CREATE OR REPLACE PACKAGE trigger_test_api AS

TYPE t_tab IS TABLE OF VARCHAR2(50);
g_tab t_tab := t_tab();
  
END trigger_test_api;
/

-- BEFORE STATEMENT
CREATE OR REPLACE TRIGGER trigger_test_bs_trg
BEFORE INSERT OR UPDATE OR DELETE ON trigger_test
BEGIN
  trigger_test_api.g_tab.extend;
  CASE
    WHEN INSERTING THEN
      trigger_test_api.g_tab(trigger_test_api.g_tab.last) := 'BEFORE STATEMENT - INSERT';
    WHEN UPDATING THEN
      trigger_test_api.g_tab(trigger_test_api.g_tab.last) := 'BEFORE STATEMENT - UPDATE';
    WHEN DELETING THEN
      trigger_test_api.g_tab(trigger_test_api.g_tab.last) := 'BEFORE STATEMENT - DELETE';
  END CASE;
END;
/

-- BEFORE ROW
CREATE OR REPLACE TRIGGER trigger_test_br_trg
BEFORE INSERT OR UPDATE OR DELETE ON trigger_test
FOR EACH ROW
BEGIN
  trigger_test_api.g_tab.extend;
  CASE
    WHEN INSERTING THEN
      trigger_test_api.g_tab(trigger_test_api.g_tab.last) := 'BEFORE EACH ROW - INSERT (new.id=' || :new.id || ')';
    WHEN UPDATING THEN
      trigger_test_api.g_tab(trigger_test_api.g_tab.last) := 'BEFORE EACH ROW - UPDATE (new.id=' || :new.id || ' old.id=' || :old.id || ')';
    WHEN DELETING THEN
      trigger_test_api.g_tab(trigger_test_api.g_tab.last) := 'BEFORE EACH ROW - DELETE (old.id=' || :old.id || ')';
  END CASE;
END trigger_test_br_trg;
/

-- AFTER ROW
CREATE OR REPLACE TRIGGER trigger_test_ar_trg
AFTER INSERT OR UPDATE OR DELETE ON trigger_test
FOR EACH ROW
BEGIN
  trigger_test_api.g_tab.extend;
  CASE
    WHEN INSERTING THEN
      trigger_test_api.g_tab(trigger_test_api.g_tab.last) := 'AFTER EACH ROW - INSERT (new.id=' || :new.id || ')';
    WHEN UPDATING THEN
      trigger_test_api.g_tab(trigger_test_api.g_tab.last) := 'AFTER EACH ROW - UPDATE (new.id=' || :new.id || ' old.id=' || :old.id || ')';
    WHEN DELETING THEN
      trigger_test_api.g_tab(trigger_test_api.g_tab.last) := 'AFTER EACH ROW - DELETE (old.id=' || :old.id || ')';
  END CASE;
END trigger_test_ar_trg;
/

-- AFTER STATEMENT
CREATE OR REPLACE TRIGGER trigger_test_as_trg
AFTER INSERT OR UPDATE OR DELETE ON trigger_test
BEGIN
  trigger_test_api.g_tab.extend;
  CASE
    WHEN INSERTING THEN
      trigger_test_api.g_tab(trigger_test_api.g_tab.last) := 'AFTER STATEMENT - INSERT';
    WHEN UPDATING THEN
      trigger_test_api.g_tab(trigger_test_api.g_tab.last) := 'AFTER STATEMENT - UPDATE';
    WHEN DELETING THEN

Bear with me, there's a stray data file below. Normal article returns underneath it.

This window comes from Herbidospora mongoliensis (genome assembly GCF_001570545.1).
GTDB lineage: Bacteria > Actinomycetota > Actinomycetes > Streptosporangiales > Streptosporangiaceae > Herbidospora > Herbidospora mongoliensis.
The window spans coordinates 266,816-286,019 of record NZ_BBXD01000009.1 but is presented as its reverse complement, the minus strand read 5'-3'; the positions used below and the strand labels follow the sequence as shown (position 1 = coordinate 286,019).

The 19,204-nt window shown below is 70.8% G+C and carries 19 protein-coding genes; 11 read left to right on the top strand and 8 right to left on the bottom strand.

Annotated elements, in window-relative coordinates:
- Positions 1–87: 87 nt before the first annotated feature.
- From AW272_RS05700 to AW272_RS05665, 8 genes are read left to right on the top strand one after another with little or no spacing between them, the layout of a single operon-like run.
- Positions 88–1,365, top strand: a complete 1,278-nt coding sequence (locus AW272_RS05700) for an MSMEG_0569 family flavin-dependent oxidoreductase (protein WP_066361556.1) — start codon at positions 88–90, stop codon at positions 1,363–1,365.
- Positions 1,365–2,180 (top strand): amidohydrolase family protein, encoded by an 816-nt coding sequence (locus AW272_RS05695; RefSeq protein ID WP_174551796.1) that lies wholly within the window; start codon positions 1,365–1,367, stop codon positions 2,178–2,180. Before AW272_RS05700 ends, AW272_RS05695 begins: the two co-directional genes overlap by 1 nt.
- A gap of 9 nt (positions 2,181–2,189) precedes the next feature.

trigger_test_api.g_tab(trigger_test_api.g_tab.last) := 'AFTER STATEMENT - DELETE';
  END CASE;
  
  FOR i IN trigger_test_api.g_tab.first .. trigger_test_api.g_tab.last LOOP
    DBMS_OUTPUT.put_line(trigger_test_api.g_tab(i));
  END LOOP;
  trigger_test_api.g_tab.delete;
END trigger_test_as_trg;
/

Querying the USER_OBJECTS view shows us the object are present and valid.

COLUMN object_name FORMAT A20

SELECT object_name, object_type, status FROM user_objects;

OBJECT_NAME OBJECT_TYPE  STATUS 
TRIGGER_TEST_API
TRIGGER_TEST
TRIGGER_TEST_BS_TRG
TRIGGER_TEST_BR_TRG
TRIGGER_TEST_AR_TRG
TRIGGER_TEST_AS_TRG
PACKAGE
TABLE
TRIGGER
TRIGGER
TRIGGER
TRIGGER
VALID
VALID
VALID
VALID
VALID
VALID

6 rows selected.

SQL>

The follow output shows the contents of the collection after each individual DML statement.

SQL> SET SERVEROUTPUT ON

SQL> INSERT INTO trigger_test VALUES (1, 'ONE');
BEFORE STATEMENT - INSERT
BEFORE EACH ROW - INSERT (new.id=1)
AFTER EACH ROW - INSERT (new.id=1)
AFTER STATEMENT - INSERT

1 row created.

SQL> INSERT INTO trigger_test VALUES (2, 'TWO');
BEFORE STATEMENT - INSERT
BEFORE EACH ROW - INSERT (new.id=2)
AFTER EACH ROW - INSERT (new.id=2)
AFTER STATEMENT - INSERT

1 row created.

SQL> UPDATE trigger_test SET id = id;
BEFORE STATEMENT - UPDATE
BEFORE EACH ROW - UPDATE (new.id=2 old.id=2)
AFTER EACH ROW - UPDATE (new.id=2 old.id=2)
BEFORE EACH ROW - UPDATE (new.id=1 old.id=1)
AFTER EACH ROW - UPDATE (new.id=1 old.id=1)
AFTER STATEMENT - UPDATE

2 rows updated.

SQL> DELETE FROM trigger_test;
BEFORE STATEMENT - DELETE
BEFORE EACH ROW - DELETE (old.id=2)
AFTER EACH ROW - DELETE (old.id=2)
BEFORE EACH ROW - DELETE (old.id=1)
AFTER EACH ROW - DELETE (old.id=1)
AFTER STATEMENT - DELETE

2 rows deleted.

SQL> ROLLBACK;

Rollback complete.

SQL>

From this we can see there is a single statement level before and after timing point, regardless of how many rows the individual statement touches, as well as a row level timing point for each row touched by the statement.

The same is true for an "INSERT ... SELECT" statement, shown below.

SET SERVEROUTPUT ON

INSERT INTO trigger_test
SELECT level, 'Description for ' || level
FROM   dual
CONNECT BY level <= 5;

BEFORE STATEMENT - INSERT
BEFORE EACH ROW - INSERT (new.id=1)
AFTER EACH ROW - INSERT (new.id=1)
BEFORE EACH ROW - INSERT (new.id=2)
AFTER EACH ROW - INSERT (new.id=2)
BEFORE EACH ROW - INSERT (new.id=3)